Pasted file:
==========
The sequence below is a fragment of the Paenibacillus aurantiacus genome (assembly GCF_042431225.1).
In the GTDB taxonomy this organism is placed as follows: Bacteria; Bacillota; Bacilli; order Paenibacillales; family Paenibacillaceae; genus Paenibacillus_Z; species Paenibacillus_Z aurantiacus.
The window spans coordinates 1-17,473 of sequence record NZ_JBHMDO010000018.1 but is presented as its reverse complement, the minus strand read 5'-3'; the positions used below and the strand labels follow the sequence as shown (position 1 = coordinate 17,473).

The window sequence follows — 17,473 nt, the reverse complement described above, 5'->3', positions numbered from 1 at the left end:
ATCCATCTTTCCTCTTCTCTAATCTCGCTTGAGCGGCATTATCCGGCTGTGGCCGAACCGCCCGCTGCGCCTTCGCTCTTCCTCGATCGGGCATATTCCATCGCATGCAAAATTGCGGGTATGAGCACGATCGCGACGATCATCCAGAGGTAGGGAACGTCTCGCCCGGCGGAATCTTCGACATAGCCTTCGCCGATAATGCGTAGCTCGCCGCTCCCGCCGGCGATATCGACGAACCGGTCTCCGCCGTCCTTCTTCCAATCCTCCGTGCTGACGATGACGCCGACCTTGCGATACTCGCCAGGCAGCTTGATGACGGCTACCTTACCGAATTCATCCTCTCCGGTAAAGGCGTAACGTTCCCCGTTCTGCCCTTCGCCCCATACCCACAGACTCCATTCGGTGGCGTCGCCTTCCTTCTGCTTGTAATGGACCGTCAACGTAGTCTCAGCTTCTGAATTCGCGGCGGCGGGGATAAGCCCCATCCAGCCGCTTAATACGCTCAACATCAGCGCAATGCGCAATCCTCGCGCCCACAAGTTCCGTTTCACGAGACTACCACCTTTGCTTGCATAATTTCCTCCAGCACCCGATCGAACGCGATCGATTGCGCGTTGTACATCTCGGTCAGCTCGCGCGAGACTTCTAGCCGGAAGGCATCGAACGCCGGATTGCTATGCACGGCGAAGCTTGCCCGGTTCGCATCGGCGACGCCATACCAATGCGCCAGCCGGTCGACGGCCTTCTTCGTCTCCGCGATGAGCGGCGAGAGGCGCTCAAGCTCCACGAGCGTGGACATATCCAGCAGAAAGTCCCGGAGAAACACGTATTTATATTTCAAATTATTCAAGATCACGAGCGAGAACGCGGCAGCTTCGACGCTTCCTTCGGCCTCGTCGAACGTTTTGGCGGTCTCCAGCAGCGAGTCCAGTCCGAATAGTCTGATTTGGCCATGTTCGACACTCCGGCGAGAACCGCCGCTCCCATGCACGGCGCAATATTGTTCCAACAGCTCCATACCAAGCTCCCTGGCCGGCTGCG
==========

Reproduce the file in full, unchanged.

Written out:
The sequence below is a fragment of the Paenibacillus aurantiacus genome (assembly GCF_042431225.1).
In the GTDB taxonomy this organism is placed as follows: Bacteria; Bacillota; Bacilli; order Paenibacillales; family Paenibacillaceae; genus Paenibacillus_Z; species Paenibacillus_Z aurantiacus.
The window spans coordinates 1-17,473 of sequence record NZ_JBHMDO010000018.1 but is presented as its reverse complement, the minus strand read 5'-3'; the positions used below and the strand labels follow the sequence as shown (position 1 = coordinate 17,473).

The window sequence follows — 17,473 nt, the reverse complement described above, 5'->3', positions numbered from 1 at the left end:
ATCCATCTTTCCTCTTCTCTAATCTCGCTTGAGCGGCATTATCCGGCTGTGGCCGAACCGCCCGCTGCGCCTTCGCTCTTCCTCGATCGGGCATATTCCATCGCATGCAAAATTGCGGGTATGAGCACGATCGCGACGATCATCCAGAGGTAGGGAACGTCTCGCCCGGCGGAATCTTCGACATAGCCTTCGCCGATAATGCGTAGCTCGCCGCTCCCGCCGGCGATATCGACGAACCGGTCTCCGCCGTCCTTCTTCCAATCCTCCGTGCTGACGATGACGCCGACCTTGCGATACTCGCCAGGCAGCTTGATGACGGCTACCTTACCGAATTCATCCTCTCCGGTAAAGGCGTAACGTTCCCCGTTCTGCCCTTCGCCCCATACCCACAGACTCCATTCGGTGGCGTCGCCTTCCTTCTGCTTGTAATGGACCGTCAACGTAGTCTCAGCTTCTGAATTCGCGGCGGCGGGGATAAGCCCCATCCAGCCGCTTAATACGCTCAACATCAGCGCAATGCGCAATCCTCGCGCCCACAAGTTCCGTTTCACGAGACTACCACCTTTGCTTGCATAATTTCCTCCAGCACCCGATCGAACGCGATCGATTGCGCGTTGTACATCTCGGTCAGCTCGCGCGAGACTTCTAGCCGGAAGGCATCGAACGCCGGATTGCTATGCACGGCGAAGCTTGCCCGGTTCGCATCGGCGACGCCATACCAATGCGCCAGCCGGTCGACGGCCTTCTTCGTCTCCGCGATGAGCGGCGAGAGGCGCTCAAGCTCCACGAGCGTGGACATATCCAGCAGAAAGTCCCGGAGAAACACGTATTTATATTTCAAATTATTCAAGATCACGAGCGAGAACGCGGCAGCTTCGACGCTTCCTTCGGCCTCGTCGAACGTTTTGGCGGTCTCCAGCAGCGAGTCCAGTCCGAATAGTCTGATTTGGCCATGTTCGACACTCCGGCGAGAACCGCCGCTCCCATGCACGGCGCAATATTGTTCCAACAGCTCCATACCAAGCTCCCTGGCCGGCTGCG